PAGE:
Battered into a fetal ball by waves of bad economic news, only surfacing to watch an occasional crash and bash flick, such as Iron Man, I discovered my own personal bailout via Naomi Klein’s book, “The Shock Doctrine: The Rise of Disaster Capitalism”. Oddly enough, it wasn’t something that Klein wrote (though she has many interesting points and I hope to write more on her book at a later time). No, it was a quote by the master of the Chicago School, Milton Friedman, himself, that loosed my death grip on self. As introduction to his book, Capitalism and Freedom, Friedman wrote:
only a crisis—actual or perceived—produces real change. When that crisis occurs, the actions that are taken depend on the ideas that are lying around. That, I believe, is our basic function: to develop alternatives to existing policies, to keep them alive and available until the politically impossible becomes politically inevitable.
The irony that the free market system Friedman loved so well is now experiencing its own “shock and awe”, as corporations grasp at despised government intervention, like a baby its bottle, has not escaped me. But for me, the operative phrase in this quote is “the actions that are taken depend on the ideas lying around”. This is totally irreverent to the problems we’re facing, and I apologize in advance for seeming to trivialize the very difficult times we’re all facing, but when I read this phrase I thought to myself, “Internet Explorer, your days are numbered.”
Consider this: movement forward in the web has been stymied in recent years because, we’re told, thousands of corporate intranets, and millions of corporate employees using these intranets are dependent on tricks and hacks put into place to support Internet Explorer 6. Add to this the, in my opinion, anal fixation that web pages must look the same in every browser, and most of our page design has been stuck like a bug in pitch.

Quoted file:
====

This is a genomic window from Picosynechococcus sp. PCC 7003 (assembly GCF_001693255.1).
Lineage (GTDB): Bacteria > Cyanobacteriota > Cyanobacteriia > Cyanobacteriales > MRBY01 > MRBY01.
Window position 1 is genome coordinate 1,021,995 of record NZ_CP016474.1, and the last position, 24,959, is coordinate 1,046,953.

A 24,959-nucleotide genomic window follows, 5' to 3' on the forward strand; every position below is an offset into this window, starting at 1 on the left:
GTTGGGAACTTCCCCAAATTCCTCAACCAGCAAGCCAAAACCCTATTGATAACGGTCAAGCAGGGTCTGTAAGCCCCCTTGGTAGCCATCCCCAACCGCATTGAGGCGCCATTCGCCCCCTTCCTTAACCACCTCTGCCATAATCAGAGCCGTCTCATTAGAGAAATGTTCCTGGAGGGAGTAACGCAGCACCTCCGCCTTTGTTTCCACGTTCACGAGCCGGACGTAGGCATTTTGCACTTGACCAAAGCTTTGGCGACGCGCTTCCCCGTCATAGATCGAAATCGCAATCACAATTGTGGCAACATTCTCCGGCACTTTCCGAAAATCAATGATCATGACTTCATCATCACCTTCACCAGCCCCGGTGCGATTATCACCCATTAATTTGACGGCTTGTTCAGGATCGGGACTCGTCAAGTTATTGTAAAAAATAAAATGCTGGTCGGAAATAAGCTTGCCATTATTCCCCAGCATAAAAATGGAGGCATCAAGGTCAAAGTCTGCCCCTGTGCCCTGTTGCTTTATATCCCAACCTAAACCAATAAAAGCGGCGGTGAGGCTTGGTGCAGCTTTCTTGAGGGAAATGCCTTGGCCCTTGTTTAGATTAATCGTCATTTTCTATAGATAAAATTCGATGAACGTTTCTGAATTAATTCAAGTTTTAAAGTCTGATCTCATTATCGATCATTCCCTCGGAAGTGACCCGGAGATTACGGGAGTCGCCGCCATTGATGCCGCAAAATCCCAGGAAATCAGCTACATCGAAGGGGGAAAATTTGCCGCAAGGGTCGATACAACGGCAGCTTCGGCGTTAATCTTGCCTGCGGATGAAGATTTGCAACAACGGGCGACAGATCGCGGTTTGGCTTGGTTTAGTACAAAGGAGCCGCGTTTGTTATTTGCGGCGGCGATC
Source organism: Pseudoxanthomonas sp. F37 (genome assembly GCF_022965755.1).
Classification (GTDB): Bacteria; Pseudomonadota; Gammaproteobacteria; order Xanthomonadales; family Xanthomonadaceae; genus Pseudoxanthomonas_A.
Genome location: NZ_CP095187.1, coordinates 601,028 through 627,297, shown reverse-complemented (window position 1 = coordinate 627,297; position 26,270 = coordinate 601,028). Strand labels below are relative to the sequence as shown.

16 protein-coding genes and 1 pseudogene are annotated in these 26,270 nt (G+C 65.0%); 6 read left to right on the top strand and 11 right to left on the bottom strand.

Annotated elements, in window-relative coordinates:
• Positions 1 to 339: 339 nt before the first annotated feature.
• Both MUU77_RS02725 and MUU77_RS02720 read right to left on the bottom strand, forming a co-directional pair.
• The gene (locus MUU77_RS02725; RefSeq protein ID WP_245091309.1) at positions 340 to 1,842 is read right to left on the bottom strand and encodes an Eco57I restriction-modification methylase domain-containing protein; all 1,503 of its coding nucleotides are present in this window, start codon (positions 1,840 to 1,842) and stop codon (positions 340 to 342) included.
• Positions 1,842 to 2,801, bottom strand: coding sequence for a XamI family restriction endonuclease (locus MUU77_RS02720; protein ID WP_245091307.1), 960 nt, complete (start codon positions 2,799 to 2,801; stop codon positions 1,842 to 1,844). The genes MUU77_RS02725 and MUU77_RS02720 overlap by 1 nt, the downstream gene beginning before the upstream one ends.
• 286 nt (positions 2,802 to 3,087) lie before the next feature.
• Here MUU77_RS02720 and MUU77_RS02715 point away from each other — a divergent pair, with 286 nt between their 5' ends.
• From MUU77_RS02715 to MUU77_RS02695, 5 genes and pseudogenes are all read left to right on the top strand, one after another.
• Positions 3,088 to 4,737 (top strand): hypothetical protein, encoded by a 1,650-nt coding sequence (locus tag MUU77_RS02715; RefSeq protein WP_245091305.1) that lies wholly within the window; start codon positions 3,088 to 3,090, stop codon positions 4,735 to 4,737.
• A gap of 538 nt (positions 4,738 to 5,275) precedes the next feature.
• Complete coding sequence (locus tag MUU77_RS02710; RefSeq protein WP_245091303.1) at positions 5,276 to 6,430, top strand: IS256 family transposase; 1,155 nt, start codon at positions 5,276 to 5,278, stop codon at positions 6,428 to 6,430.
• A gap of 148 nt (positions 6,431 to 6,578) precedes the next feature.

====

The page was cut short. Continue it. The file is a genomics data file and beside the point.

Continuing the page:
Now that the corporations are downsizing in order to preserve what they can of executive compensation, the machines on which these applications run are being sold for scrape, tossed out along with the other chaff (i.e. employees). And those still employed, frankly, have other concerns than whether IE supports opacity or not.
I don’t believe I’m alone in seeing the Friedmanesque possibilities of our current economic disaster. What better explanation for the recent production release of Google’s Chrome browser? Google released Chrome from its beta utilizing a speed for which the company is not known. After all, isn’t the GMail still in beta? Come to that, isn’t the Google search engine still in beta?
Then there’s the fact that Chrome is currently only supported in Windows, just like IE. Only like IE, as a matter of fact. No, I am sure that Google sensed corporate shock, and moved quickly to displace IE in the hearts and minds of upper management—not to mention the hearts and minds of millions of newly unemployed workers who are no longer subject to the intransigence of corporate IT. If by doing so, Chrome also kicks Firefox, Opera, and Safari in the face in its haste, eh, casualties of war.
I am not displeased by Google’s move. After all, Chrome supports XHTML and some SVG, both of which Microsoft seems incapable of implementing. However, there is some confusion about what Chrome is, or is not, capable of supporting. True, Chrome has utilized the excellent WebKit, which also serves as the soul of Safari. However, as others have discovered and my new experimentation in web design demonstrates, Chrome has a different graphics engine (Skia) than Safari/Webkit. In the interests of “stripping” down the browser to make it lean and mean for web applications, the developers also made it rather, um, unattractive. At least for now. If you view this web page using Chrome, you will see that Google currently does not support the CSS3 text-shadow property, though it does support box-shadow. It also supports border-radius, though badly—the anti-aliasing is less than optimal, as is the support for alpha transparency.
While it is true that text-shadow, box-shadow, and border-radius are CSS3 properties, and thus not part of a released specification, they are supported in Safari 3.1 (and Firefox 3.1 and partially in Opera 9.x). Because of the Webkit tie-in between Safari 3.1 and Chrome, people may be confused when what works in Safari, does not work in Chrome. Well, those people who don’t have other, more pressing, worries.